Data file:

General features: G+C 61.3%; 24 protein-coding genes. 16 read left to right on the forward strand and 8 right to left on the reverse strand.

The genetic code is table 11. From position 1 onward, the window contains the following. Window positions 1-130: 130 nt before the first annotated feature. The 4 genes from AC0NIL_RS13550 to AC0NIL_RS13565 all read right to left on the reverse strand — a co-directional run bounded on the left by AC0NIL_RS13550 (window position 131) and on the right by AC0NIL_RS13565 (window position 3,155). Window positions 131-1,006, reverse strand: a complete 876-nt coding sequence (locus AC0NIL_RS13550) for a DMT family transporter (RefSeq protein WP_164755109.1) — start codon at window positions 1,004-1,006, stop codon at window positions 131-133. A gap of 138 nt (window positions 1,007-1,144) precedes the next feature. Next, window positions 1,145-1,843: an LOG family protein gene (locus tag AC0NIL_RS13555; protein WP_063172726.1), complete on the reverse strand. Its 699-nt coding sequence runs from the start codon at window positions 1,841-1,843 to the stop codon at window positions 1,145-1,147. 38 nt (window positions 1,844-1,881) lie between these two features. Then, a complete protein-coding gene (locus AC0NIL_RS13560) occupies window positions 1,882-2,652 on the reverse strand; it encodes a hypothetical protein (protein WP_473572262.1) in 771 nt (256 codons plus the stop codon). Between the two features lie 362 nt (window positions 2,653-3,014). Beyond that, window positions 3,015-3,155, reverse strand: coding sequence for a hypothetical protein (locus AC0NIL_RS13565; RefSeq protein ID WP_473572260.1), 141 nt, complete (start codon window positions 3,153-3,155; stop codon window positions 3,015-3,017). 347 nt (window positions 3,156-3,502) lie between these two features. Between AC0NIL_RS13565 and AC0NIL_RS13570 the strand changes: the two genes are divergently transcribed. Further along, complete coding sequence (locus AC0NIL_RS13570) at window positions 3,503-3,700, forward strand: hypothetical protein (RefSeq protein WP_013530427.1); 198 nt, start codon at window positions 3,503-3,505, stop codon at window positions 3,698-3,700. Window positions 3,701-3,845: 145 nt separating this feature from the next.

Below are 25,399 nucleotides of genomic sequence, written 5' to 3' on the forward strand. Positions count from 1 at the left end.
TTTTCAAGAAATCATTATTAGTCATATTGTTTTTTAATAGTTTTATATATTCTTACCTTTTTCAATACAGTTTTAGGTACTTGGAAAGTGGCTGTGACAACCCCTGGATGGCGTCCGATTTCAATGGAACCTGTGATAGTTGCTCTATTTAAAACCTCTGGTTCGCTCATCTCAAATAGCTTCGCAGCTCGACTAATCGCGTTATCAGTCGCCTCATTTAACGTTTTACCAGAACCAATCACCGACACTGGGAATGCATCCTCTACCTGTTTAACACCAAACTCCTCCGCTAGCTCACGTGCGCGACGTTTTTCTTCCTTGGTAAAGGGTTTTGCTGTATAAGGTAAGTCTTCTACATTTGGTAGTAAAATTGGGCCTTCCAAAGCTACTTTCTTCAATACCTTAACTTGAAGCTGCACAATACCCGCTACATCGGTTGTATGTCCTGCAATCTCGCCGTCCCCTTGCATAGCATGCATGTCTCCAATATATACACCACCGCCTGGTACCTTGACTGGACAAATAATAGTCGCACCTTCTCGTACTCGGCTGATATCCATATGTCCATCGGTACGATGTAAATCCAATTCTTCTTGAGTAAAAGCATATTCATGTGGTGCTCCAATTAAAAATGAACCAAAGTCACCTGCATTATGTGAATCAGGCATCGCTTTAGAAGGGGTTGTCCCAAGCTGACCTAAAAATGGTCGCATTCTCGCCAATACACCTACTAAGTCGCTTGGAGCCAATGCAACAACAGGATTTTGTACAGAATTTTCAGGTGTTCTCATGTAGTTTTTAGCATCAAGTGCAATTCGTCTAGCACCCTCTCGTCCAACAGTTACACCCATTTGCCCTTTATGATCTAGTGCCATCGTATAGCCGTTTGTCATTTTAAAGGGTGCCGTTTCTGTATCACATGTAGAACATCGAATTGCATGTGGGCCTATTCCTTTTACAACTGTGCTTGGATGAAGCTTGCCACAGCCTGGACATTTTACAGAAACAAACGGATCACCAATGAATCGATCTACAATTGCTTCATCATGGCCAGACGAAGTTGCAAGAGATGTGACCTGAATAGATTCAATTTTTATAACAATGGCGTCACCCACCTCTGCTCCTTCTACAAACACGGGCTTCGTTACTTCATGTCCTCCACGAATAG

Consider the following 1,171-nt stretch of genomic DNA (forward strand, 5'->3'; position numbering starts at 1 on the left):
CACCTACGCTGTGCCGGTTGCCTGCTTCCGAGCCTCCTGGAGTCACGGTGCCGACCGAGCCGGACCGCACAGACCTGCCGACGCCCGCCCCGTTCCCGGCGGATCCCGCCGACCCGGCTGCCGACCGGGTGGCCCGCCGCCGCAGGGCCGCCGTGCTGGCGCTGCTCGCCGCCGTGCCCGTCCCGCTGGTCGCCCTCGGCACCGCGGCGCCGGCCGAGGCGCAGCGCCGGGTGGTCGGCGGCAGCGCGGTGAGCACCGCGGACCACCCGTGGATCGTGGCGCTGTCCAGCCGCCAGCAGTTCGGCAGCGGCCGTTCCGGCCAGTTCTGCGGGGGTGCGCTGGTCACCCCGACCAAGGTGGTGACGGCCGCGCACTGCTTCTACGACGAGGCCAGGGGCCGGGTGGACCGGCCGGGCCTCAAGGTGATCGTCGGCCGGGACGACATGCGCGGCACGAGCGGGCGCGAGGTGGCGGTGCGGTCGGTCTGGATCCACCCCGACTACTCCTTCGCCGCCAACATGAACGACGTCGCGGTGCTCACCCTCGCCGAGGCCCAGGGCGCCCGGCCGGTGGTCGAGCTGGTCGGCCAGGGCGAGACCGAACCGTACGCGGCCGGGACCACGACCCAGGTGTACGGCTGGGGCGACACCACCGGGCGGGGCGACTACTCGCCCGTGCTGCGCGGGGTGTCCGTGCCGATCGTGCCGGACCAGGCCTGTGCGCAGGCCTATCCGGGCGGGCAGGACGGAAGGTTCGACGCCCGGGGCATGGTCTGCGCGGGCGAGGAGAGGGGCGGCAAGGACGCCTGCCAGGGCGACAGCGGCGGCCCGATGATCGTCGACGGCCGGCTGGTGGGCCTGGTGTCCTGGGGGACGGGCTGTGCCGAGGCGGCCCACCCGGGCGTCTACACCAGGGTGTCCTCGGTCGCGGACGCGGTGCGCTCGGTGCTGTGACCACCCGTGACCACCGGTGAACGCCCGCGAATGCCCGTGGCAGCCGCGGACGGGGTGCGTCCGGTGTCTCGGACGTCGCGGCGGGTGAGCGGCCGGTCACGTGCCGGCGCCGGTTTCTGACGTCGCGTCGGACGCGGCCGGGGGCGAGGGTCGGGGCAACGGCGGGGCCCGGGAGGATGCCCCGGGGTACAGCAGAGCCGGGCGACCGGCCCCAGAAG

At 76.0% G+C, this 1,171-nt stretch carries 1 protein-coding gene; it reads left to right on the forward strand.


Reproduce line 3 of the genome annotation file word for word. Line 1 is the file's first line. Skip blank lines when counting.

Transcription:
Below are 25,399 nucleotides of genomic sequence, written 5' to 3' on the forward strand. Positions count from 1 at the left end.